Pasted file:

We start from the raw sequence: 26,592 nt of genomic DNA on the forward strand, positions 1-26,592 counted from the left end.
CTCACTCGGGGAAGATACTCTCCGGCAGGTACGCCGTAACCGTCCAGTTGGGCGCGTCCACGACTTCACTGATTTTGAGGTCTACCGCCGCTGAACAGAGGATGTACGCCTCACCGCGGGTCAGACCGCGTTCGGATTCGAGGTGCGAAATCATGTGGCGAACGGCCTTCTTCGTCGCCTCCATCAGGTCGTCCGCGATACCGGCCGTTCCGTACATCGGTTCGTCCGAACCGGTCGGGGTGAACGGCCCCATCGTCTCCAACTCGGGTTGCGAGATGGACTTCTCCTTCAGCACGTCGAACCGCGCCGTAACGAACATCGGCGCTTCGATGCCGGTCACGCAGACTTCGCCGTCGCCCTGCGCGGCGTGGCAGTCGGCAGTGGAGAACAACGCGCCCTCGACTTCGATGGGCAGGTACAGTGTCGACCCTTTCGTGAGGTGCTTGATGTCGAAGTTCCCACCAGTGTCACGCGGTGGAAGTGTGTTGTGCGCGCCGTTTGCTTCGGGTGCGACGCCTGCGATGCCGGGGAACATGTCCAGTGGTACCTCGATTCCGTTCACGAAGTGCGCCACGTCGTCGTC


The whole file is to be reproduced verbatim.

We start from the raw sequence: 26,592 nt of genomic DNA on the forward strand, positions 1-26,592 counted from the left end.
CTCACTCGGGGAAGATACTCTCCGGCAGGTACGCCGTAACCGTCCAGTTGGGCGCGTCCACGACTTCACTGATTTTGAGGTCTACCGCCGCTGAACAGAGGATGTACGCCTCACCGCGGGTCAGACCGCGTTCGGATTCGAGGTGCGAAATCATGTGGCGAACGGCCTTCTTCGTCGCCTCCATCAGGTCGTCCGCGATACCGGCCGTTCCGTACATCGGTTCGTCCGAACCGGTCGGGGTGAACGGCCCCATCGTCTCCAACTCGGGTTGCGAGATGGACTTCTCCTTCAGCACGTCGAACCGCGCCGTAACGAACATCGGCGCTTCGATGCCGGTCACGCAGACTTCGCCGTCGCCCTGCGCGGCGTGGCAGTCGGCAGTGGAGAACAACGCGCCCTCGACTTCGATGGGCAGGTACAGTGTCGACCCTTTCGTGAGGTGCTTGATGTCGAAGTTCCCACCAGTGTCACGCGGTGGAAGTGTGTTGTGCGCGCCGTTTGCTTCGGGTGCGACGCCTGCGATGCCGGGGAACATGTCCAGTGGTACCTCGATTCCGTTCACGAAGTGCGCCACGTCGTCGTC